iRODS metadata management for a cancer genome analysis workflow

Bioinformatics

Numerous NGS workflows have been adapted to HPC systems with various methods. For example, HugeSeq [18] detects and annotates genetic variations by applying a MapReduce [19] approach, NGSANE [20] uses bash scripting with extensible logging and checkpointing measures, SIMPLEX [21] offers a fully functional VirtualBox Image to reduce installation issues. While they describe the analysis process in detail, few of them consider the requirements of data security and the necessary framework to make the results as well the corresponding metadata available for further dissemination. The WEP [22] pipeline for whole exome processing addresses the latter shortcoming by storing result metadata in a self developed MySQL database with a PHP-based web interface. What is missing is a comprehensive data management system that would encompass the employed input data, the results and the metadata within a secure and reliable framework. Even though the metadata delivers necessary information, the underlying files should also be stored in a controlled environment, so that they can be both retrieved at a moments notice.

There are organizations that have employed iRODS for their NGS workflows, namely the Wellcome Trust Sanger Institute [23], Broad Institute, Genome Center at Washington University, Bayer HealthCare, and University of Uppsala (private communication); most recently, the University of Arizona has developed a widely integrated cloud solution for NGS data processing and analysis [24] which is partly based on iRODS. However, they mainly use iRODS to manage, store and retrieve data (e.g., alignment files). In contrast, by encompassing our workflow with iRODS, we can not only store and annotate the input data with relevant information but also parse the results and make them available for queries through self-defined metadata within a single system.

The described pipeline automation and integration with iRODS empowers (organizations of many) scientists to keep track of their data in an efficient and secure manner. By employing verifiable data schemata, we can enforce metadata consistency and build a hierarchical structure within iRODS’ virtual file space that places files in predefined locations. While it provides a straightforward means to narrow data searches down, it also makes the mapping of user permissions easier to manage. The possibility to restrict access to certain projects or file groups is especially relevant in the clinical context where patient data is involved. We have decided to rely on iRODS’ authentication in order to let it manage contents in their entirety, rather than using it as a sole metadata provider. For this means we have also tightened security and restricted its services to a virtual machine as well as a resource server within the cluster. The latter leverages low latency and high bandwidth network capabilities.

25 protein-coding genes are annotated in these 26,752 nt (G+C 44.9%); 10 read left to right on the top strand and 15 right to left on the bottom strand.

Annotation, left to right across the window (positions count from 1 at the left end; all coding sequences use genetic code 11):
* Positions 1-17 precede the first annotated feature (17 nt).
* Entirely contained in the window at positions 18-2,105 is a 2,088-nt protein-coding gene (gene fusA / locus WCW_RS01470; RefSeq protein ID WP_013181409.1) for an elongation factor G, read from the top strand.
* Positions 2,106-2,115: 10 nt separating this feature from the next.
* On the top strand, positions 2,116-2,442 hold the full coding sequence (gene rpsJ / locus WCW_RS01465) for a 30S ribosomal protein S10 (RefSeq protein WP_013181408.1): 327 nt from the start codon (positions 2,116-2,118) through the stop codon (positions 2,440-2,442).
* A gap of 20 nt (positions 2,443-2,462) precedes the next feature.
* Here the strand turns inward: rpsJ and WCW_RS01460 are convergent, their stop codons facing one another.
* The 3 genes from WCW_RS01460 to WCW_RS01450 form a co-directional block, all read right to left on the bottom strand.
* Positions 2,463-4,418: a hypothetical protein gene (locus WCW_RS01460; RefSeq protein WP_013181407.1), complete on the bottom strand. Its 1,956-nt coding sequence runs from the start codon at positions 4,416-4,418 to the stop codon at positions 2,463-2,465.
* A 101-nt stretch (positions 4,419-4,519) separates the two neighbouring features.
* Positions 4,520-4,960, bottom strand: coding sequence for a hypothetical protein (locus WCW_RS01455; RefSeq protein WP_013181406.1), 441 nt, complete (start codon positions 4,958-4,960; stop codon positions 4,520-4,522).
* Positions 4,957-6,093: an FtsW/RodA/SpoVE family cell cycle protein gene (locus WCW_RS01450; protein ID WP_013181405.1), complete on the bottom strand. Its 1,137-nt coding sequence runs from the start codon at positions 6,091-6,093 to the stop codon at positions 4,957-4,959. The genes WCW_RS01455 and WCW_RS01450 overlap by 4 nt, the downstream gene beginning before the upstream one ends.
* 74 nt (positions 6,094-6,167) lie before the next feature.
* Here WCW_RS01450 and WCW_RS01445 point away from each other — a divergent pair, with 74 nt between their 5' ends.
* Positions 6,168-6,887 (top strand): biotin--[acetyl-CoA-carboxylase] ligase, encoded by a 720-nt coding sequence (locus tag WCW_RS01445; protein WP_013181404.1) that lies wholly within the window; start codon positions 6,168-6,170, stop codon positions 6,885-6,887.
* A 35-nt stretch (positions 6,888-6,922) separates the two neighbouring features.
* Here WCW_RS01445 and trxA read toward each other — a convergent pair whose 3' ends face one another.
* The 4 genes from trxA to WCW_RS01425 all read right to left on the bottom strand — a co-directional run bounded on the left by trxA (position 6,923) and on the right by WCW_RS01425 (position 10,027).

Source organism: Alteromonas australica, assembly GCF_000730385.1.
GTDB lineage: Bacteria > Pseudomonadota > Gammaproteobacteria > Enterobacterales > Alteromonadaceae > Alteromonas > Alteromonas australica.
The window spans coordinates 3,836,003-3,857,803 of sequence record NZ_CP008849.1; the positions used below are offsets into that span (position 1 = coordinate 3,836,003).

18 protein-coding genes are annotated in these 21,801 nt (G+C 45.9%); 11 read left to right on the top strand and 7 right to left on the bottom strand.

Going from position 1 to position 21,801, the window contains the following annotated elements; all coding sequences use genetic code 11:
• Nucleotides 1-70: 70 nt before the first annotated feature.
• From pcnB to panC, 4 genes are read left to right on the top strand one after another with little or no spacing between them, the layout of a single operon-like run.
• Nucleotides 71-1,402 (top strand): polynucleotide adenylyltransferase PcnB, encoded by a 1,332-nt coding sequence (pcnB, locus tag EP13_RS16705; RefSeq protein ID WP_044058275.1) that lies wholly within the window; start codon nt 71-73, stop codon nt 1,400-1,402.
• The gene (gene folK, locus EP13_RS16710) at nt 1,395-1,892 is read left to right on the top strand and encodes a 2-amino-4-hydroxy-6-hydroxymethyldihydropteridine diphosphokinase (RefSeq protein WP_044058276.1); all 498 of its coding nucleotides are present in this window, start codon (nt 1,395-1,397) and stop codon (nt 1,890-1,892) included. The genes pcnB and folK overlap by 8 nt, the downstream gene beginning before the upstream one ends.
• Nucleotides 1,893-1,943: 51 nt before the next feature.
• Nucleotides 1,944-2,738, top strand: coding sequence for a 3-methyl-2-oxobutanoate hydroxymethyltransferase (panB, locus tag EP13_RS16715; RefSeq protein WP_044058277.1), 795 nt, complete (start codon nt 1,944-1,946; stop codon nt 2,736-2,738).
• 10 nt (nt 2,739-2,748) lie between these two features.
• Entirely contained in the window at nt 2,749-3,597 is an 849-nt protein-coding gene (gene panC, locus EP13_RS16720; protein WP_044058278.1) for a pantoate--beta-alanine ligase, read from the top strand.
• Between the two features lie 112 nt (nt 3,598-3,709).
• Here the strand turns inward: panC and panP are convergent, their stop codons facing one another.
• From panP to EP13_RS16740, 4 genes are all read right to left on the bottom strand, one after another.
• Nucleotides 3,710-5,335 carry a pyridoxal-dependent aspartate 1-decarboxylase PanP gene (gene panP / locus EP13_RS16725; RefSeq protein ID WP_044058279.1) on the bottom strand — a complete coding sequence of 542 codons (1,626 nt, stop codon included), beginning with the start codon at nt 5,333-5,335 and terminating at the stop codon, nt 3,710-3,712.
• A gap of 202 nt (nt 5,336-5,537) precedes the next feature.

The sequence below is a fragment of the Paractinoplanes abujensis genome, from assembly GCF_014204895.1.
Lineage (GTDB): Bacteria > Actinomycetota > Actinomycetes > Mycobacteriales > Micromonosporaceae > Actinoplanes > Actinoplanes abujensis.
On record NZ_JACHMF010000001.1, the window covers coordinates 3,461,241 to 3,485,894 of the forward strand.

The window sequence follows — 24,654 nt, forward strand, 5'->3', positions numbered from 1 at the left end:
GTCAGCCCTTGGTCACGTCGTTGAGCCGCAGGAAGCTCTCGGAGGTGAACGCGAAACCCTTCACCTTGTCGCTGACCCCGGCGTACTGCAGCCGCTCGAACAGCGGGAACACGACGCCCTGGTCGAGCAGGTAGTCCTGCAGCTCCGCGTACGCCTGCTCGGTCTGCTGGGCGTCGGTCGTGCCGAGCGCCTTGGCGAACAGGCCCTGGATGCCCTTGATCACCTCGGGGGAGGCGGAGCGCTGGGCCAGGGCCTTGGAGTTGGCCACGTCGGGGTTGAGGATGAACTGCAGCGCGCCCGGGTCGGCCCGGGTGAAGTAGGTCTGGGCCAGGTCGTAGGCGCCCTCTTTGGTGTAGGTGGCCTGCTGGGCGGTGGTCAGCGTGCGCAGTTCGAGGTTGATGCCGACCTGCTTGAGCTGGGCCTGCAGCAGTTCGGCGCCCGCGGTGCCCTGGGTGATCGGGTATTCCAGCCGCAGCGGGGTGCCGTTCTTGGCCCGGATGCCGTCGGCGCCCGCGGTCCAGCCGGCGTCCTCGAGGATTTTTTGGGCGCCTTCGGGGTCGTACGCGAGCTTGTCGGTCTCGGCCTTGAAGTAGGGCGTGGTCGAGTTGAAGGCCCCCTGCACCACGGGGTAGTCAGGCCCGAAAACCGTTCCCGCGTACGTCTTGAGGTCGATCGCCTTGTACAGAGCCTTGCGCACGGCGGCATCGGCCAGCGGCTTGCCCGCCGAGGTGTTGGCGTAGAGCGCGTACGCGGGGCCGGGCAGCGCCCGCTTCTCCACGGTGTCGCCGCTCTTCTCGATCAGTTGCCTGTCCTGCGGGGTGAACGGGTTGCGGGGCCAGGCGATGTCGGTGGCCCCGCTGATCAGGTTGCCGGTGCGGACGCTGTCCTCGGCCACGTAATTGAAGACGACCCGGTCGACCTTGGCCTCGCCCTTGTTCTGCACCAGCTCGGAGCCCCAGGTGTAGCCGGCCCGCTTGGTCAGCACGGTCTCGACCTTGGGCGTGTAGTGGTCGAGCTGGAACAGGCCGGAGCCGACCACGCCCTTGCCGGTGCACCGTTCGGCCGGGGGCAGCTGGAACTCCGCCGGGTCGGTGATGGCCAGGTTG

The inclusion of both the input as well as output data with matching descriptions has resulted in a comprehensive system that allows to retrieve and compare analysis results with their underlying sources.

Efficient use of storage and computing resources

A common use case in cancer genomics is to compare NGS data of tumor specimen against data of a normal tissue specimen, both collected from the same patient. Thus we often process pairs of tumor and normal data. During course of the patient’s treatment sometimes additional tumor specimen are collected, sequenced, and subsequently compared against the previously collected normal data (e.g., in order to understand the tumor evolution). As a common problem in practice, redundant copies of normal data files are made for each tumor data analysis; likewise, often multiple redundant data copies arise when different projects work on the same input data. In practice, a proper clean-up of such redundant data is time-consuming and often missing. While this can be addressed in principle by establishing organizational data storage and processing policies alone, the proper execution of such a policy is a clear benefit of our implementation of the complete workflow.

Additionally, in order to minimize the use of computing resources we distinguish between different use cases for running the cancer genome analysis pipeline: either, a pair of tumor and normal data, or new tumor data with respect to previously analyzed normal data is processed. In the latter case, processing results of the normal data are retrieved from the vault and used for the current analysis.

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